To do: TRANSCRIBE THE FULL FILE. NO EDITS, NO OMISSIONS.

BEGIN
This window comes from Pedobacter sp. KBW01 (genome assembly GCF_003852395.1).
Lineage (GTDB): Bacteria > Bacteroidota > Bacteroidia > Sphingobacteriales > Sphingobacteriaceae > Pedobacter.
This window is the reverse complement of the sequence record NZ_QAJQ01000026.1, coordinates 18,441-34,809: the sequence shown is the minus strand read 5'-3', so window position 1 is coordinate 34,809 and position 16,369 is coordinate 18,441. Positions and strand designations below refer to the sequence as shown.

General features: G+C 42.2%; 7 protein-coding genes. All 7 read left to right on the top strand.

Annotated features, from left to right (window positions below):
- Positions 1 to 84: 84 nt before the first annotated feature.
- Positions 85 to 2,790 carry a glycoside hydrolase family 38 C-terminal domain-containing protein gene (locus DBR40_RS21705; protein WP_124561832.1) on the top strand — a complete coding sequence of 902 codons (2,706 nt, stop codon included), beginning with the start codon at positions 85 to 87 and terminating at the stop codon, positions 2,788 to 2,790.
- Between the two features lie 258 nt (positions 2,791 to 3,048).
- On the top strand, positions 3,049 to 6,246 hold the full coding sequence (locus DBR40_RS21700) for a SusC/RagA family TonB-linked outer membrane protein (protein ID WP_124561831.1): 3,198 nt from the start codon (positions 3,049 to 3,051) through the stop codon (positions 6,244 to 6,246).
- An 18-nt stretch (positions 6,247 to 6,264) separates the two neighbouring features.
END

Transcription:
This window comes from Pedobacter sp. KBW01 (genome assembly GCF_003852395.1).
Lineage (GTDB): Bacteria > Bacteroidota > Bacteroidia > Sphingobacteriales > Sphingobacteriaceae > Pedobacter.
This window is the reverse complement of the sequence record NZ_QAJQ01000026.1, coordinates 18,441-34,809: the sequence shown is the minus strand read 5'-3', so window position 1 is coordinate 34,809 and position 16,369 is coordinate 18,441. Positions and strand designations below refer to the sequence as shown.

General features: G+C 42.2%; 7 protein-coding genes. All 7 read left to right on the top strand.

Annotated features, from left to right (window positions below):
- Positions 1 to 84: 84 nt before the first annotated feature.
- Positions 85 to 2,790 carry a glycoside hydrolase family 38 C-terminal domain-containing protein gene (locus DBR40_RS21705; protein WP_124561832.1) on the top strand — a complete coding sequence of 902 codons (2,706 nt, stop codon included), beginning with the start codon at positions 85 to 87 and terminating at the stop codon, positions 2,788 to 2,790.
- Between the two features lie 258 nt (positions 2,791 to 3,048).
- On the top strand, positions 3,049 to 6,246 hold the full coding sequence (locus DBR40_RS21700) for a SusC/RagA family TonB-linked outer membrane protein (protein ID WP_124561831.1): 3,198 nt from the start codon (positions 3,049 to 3,051) through the stop codon (positions 6,244 to 6,246).
- An 18-nt stretch (positions 6,247 to 6,264) separates the two neighbouring features.